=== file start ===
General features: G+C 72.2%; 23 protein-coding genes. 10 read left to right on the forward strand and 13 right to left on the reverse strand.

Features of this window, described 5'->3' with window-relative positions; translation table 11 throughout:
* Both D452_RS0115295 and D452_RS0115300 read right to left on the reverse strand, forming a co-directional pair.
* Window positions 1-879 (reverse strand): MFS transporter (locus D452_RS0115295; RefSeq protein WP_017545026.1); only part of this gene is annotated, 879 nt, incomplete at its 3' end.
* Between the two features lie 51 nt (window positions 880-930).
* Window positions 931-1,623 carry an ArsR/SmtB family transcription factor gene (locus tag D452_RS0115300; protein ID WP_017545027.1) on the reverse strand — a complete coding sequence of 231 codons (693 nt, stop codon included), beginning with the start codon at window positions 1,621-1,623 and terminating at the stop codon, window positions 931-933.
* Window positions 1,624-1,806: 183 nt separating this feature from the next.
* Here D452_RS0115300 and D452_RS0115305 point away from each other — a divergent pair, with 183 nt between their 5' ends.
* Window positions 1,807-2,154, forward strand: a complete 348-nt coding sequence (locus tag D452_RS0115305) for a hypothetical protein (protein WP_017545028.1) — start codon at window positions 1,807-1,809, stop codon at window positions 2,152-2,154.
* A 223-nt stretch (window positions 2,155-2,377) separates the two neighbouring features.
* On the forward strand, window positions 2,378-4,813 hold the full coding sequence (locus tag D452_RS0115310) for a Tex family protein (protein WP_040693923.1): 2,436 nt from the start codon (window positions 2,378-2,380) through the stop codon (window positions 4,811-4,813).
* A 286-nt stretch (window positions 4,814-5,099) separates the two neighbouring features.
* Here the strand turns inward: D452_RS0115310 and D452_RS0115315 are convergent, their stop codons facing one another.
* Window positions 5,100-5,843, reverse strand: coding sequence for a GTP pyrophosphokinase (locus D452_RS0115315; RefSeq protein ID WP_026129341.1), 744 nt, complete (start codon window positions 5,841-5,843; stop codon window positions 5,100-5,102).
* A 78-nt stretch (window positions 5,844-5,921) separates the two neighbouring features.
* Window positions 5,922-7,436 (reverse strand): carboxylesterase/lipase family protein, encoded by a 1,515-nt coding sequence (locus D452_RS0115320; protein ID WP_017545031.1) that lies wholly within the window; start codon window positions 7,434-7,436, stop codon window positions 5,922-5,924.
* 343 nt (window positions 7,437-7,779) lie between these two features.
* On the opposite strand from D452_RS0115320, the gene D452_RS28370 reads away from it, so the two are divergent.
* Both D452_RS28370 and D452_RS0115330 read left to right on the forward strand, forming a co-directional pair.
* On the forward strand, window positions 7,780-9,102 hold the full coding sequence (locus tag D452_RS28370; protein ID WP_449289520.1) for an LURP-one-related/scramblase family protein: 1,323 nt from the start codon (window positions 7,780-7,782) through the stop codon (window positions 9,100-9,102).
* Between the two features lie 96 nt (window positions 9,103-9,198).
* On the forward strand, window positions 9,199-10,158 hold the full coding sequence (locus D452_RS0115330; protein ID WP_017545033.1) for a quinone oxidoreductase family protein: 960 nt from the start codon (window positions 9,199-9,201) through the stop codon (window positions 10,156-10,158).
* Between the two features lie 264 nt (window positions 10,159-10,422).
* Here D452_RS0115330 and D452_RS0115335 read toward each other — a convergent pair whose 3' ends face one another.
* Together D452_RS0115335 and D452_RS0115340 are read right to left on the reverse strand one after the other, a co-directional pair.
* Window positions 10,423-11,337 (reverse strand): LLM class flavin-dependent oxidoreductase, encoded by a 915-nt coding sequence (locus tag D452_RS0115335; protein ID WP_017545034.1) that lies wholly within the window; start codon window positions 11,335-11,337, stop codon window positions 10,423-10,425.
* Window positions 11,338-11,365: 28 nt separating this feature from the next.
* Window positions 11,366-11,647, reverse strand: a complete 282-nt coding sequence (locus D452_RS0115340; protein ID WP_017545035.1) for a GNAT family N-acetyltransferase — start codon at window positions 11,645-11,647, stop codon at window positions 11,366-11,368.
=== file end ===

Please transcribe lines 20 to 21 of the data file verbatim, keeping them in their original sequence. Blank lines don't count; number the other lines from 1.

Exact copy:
* On the forward strand, window positions 7,780-9,102 hold the full coding sequence (locus tag D452_RS28370; protein ID WP_449289520.1) for an LURP-one-related/scramblase family protein: 1,323 nt from the start codon (window positions 7,780-7,782) through the stop codon (window positions 9,100-9,102).
* Between the two features lie 96 nt (window positions 9,103-9,198).